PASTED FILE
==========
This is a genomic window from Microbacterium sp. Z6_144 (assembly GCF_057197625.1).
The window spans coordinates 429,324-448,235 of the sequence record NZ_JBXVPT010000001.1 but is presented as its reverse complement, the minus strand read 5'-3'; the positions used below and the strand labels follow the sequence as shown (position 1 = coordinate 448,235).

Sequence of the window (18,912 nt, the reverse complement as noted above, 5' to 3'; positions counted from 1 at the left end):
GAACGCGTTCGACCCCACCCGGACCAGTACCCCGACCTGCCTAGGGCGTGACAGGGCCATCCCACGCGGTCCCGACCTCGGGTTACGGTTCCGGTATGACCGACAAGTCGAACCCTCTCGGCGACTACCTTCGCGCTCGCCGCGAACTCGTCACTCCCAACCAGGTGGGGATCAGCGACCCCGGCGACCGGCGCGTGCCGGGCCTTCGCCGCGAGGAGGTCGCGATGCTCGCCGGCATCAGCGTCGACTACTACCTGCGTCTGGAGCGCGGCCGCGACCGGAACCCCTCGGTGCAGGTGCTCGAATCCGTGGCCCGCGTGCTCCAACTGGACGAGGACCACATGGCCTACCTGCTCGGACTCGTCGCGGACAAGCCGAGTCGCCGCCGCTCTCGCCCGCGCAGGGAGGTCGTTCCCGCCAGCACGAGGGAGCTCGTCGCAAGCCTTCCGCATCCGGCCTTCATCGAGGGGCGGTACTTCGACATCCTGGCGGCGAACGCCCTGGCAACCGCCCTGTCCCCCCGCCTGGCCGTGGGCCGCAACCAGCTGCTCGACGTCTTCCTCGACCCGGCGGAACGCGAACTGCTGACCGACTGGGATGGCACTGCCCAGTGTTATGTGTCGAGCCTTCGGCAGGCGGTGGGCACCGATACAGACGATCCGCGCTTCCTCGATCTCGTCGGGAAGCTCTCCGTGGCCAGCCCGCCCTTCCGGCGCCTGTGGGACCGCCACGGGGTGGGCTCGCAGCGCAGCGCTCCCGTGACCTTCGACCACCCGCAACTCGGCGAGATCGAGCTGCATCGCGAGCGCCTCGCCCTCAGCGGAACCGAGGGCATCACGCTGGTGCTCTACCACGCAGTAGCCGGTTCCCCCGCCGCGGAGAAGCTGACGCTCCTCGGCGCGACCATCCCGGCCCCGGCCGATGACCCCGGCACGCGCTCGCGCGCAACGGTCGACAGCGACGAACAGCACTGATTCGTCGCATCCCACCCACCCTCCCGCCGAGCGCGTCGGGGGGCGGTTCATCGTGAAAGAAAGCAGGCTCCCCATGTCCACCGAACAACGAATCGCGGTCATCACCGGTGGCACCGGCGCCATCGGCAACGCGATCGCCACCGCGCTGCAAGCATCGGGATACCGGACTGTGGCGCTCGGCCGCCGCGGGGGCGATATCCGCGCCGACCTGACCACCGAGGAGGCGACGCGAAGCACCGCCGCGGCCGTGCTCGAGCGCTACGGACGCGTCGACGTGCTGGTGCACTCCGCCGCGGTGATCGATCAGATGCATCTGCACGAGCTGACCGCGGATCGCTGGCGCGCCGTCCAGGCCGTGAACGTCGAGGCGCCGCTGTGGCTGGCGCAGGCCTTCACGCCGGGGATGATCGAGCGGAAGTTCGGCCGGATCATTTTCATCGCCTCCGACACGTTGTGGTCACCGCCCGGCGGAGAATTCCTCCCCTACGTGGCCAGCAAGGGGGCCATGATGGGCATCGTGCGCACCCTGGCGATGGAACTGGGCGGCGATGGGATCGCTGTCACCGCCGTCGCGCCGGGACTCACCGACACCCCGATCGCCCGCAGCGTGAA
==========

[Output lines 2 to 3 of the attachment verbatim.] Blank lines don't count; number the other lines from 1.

The window spans coordinates 429,324-448,235 of the sequence record NZ_JBXVPT010000001.1 but is presented as its reverse complement, the minus strand read 5'-3'; the positions used below and the strand labels follow the sequence as shown (position 1 = coordinate 448,235).

Sequence of the window (18,912 nt, the reverse complement as noted above, 5' to 3'; positions counted from 1 at the left end):